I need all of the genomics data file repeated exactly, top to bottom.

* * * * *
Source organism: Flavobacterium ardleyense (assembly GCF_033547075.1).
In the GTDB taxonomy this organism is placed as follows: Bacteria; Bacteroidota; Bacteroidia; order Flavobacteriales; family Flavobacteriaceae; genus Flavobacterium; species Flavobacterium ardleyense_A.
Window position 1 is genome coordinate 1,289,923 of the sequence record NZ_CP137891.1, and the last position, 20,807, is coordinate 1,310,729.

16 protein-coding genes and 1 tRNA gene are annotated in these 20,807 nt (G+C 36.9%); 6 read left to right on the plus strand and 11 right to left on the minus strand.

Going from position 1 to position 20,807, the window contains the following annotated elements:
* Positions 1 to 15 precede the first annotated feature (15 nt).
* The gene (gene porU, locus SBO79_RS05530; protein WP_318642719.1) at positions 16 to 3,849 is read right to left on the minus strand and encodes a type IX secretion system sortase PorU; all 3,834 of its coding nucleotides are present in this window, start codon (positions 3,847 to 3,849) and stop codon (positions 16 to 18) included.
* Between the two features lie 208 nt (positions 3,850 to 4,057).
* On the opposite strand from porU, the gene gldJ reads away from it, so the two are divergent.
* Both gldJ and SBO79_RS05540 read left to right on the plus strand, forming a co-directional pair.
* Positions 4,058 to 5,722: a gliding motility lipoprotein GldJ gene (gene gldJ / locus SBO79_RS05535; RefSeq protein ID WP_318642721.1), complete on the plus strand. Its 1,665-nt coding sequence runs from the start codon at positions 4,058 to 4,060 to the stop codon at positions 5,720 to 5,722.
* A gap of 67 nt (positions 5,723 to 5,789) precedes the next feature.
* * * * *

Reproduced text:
Source organism: Flavobacterium ardleyense (assembly GCF_033547075.1).
In the GTDB taxonomy this organism is placed as follows: Bacteria; Bacteroidota; Bacteroidia; order Flavobacteriales; family Flavobacteriaceae; genus Flavobacterium; species Flavobacterium ardleyense_A.
Window position 1 is genome coordinate 1,289,923 of the sequence record NZ_CP137891.1, and the last position, 20,807, is coordinate 1,310,729.

16 protein-coding genes and 1 tRNA gene are annotated in these 20,807 nt (G+C 36.9%); 6 read left to right on the plus strand and 11 right to left on the minus strand.

Going from position 1 to position 20,807, the window contains the following annotated elements:
* Positions 1 to 15 precede the first annotated feature (15 nt).
* The gene (gene porU, locus SBO79_RS05530; protein WP_318642719.1) at positions 16 to 3,849 is read right to left on the minus strand and encodes a type IX secretion system sortase PorU; all 3,834 of its coding nucleotides are present in this window, start codon (positions 3,847 to 3,849) and stop codon (positions 16 to 18) included.
* Between the two features lie 208 nt (positions 3,850 to 4,057).
* On the opposite strand from porU, the gene gldJ reads away from it, so the two are divergent.
* Both gldJ and SBO79_RS05540 read left to right on the plus strand, forming a co-directional pair.
* Positions 4,058 to 5,722: a gliding motility lipoprotein GldJ gene (gene gldJ / locus SBO79_RS05535; RefSeq protein ID WP_318642721.1), complete on the plus strand. Its 1,665-nt coding sequence runs from the start codon at positions 4,058 to 4,060 to the stop codon at positions 5,720 to 5,722.
* A gap of 67 nt (positions 5,723 to 5,789) precedes the next feature.